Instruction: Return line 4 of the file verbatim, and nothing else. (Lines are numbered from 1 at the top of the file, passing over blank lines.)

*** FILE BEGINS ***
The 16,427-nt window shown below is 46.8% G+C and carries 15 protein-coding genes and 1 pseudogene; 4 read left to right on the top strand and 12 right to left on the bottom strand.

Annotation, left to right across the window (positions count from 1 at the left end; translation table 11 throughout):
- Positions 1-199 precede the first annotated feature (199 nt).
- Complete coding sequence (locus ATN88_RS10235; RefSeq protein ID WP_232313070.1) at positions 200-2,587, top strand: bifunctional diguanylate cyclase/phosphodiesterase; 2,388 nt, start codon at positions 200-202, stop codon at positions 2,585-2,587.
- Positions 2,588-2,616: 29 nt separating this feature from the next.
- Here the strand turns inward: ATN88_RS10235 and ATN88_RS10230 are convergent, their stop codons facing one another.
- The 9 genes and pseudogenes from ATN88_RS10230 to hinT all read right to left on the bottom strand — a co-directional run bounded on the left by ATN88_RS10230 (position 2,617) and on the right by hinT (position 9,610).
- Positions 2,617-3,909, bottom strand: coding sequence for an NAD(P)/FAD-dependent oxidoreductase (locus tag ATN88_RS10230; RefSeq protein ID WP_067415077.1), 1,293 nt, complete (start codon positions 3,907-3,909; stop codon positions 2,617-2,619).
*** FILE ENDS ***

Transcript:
- Complete coding sequence (locus ATN88_RS10235; RefSeq protein ID WP_232313070.1) at positions 200-2,587, top strand: bifunctional diguanylate cyclase/phosphodiesterase; 2,388 nt, start codon at positions 200-202, stop codon at positions 2,585-2,587.